Thursday, February 10, 2011

Just A Little Bit

Valentine's Day

Valentine's Day is for most people, the day of lovers. It's a romantic day in which people buy expensive stuff to show their love.

But I want to make it different this year. I want to change it from Love to Friendship, Loyalty and... Dogs.

Yes, you read me right. It's not that we will forget that it is the day of lovers, but let's include other as important aspect in our life. And let's not forget our most loyal friends, our dogs.

So this is my suggestion. Why not honor them on Valentine's Day? Why not choose your favorite shelter and/or charitable organization and donate a few dollars? It doesn't need to be that much, just a few dollars. But if everybody donates only a few dollars, can you imagine how much that would make?

Please share this post with your family and your friends and encourage them to donate, just a little bit.

Wednesday, February 9, 2011

Product Reviews Coming

Stay tuned for our next product reviews. We are currently reviewing some really awesome and cool products for you, Green Dog readers!

Monday, February 7, 2011

Is Hoarding Dogs a Crime?

I first heard about hoarding a few years ago. I think it was on a tv show about people having disease (hoarding) and instead of collecting rocks or stamps, they were collecting pets. Some were collecting cats, other dogs or other different animals.

Although I do understand that hoarding is a disease, I personally think that it is overlooked as a crime.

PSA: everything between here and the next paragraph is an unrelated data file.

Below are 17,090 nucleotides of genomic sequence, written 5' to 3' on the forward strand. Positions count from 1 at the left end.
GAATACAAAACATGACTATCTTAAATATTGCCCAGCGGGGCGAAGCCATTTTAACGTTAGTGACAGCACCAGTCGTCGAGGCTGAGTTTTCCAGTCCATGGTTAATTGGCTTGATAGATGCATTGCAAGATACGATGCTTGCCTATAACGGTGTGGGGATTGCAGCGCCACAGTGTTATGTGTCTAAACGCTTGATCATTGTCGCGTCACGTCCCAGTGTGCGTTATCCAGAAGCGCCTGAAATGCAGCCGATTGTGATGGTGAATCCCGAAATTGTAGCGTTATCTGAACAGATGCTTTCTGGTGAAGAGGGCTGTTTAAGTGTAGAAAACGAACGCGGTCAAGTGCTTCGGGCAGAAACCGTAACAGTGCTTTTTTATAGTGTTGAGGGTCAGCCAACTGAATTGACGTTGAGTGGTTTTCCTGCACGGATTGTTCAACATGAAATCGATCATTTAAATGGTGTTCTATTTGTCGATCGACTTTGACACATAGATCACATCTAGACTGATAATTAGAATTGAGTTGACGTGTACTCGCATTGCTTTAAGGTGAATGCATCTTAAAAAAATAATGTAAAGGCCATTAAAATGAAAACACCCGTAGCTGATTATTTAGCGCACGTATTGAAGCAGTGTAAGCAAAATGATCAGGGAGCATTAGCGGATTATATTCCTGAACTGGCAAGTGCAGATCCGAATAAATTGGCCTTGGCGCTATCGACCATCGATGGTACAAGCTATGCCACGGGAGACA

That might sound harsh for many, but I think that the general population tend to be more forgiving of hoarding because it has a medical explanation.

Is hoarding taken seriously?
The problem is that nobody thinks about the animals that are taken hostage in the hoarder disease. Those animals are loved, in a way, by the boarders that can't financially support them. Just imagine the daily cost, let's start with food, for feeding let's say 15 cats. Now add the litter. Now add the medical cost. No, that's right, there are no medical costs because hoarders usually (and I accept the fact that I could be wrong) don't have the finances to afford 15 cats x 15 spay/neuter surgery x 15 yearly shots x 15 daily healthy meals.

Hoarding is a serious problem and it should be taken seriously. But, in this post, I am not siding with them. In this post, I am siding with the animals that are, in my opinion, the real victims here because nobody can speak for them.

The punishment for hoarding should be serious and the boarder should be put in some type of probation. Again, that sounded harsh. And it is. But if we make hoarding as unattractive as possible, maybe we will be able to save animals that are not properly care for (even if they are loved).

The same applies for every other crime. If, for any other addiction, only a slap on the hand is given, how can a recovering addict can learn a lesson and not act on how/her impulsion?

In my mind, as long as somebody can care to the psychological, behavioral, nutritional, financial and physical needs of the animals, I will mind my business. But if those needs are not fulfill, I feel it is my duty to speak for the animals.

This post was entirely written from my ANDROID phone

Puppy Mills - or The Legal Puppy Hell

Green Dogs readers, I must warn you. This is an opinion text. It contains my own opinions and you might not agree with me. I hope this text will invite dialogue about Puppy Mills and I would like to hear your opinions.

For people who are not dog lovers, a puppy mill is a vague, unknown concept. But for me, a person who is owned by two dogs, puppy mills are very real and for me, they have the face of evil.

A puppy mill is "a breeding enterprise that produce dogs in significant numbers for profit". (source)

I have a hard time conciliating the concept of breeding for profit and adoption of a living being. Is it because I consider "owning" a dog not a business relationship? Or because of my personal experiences/upbringing? I don't know and, to be honest, I don't really care for the whys. In my opinion, it's just not right.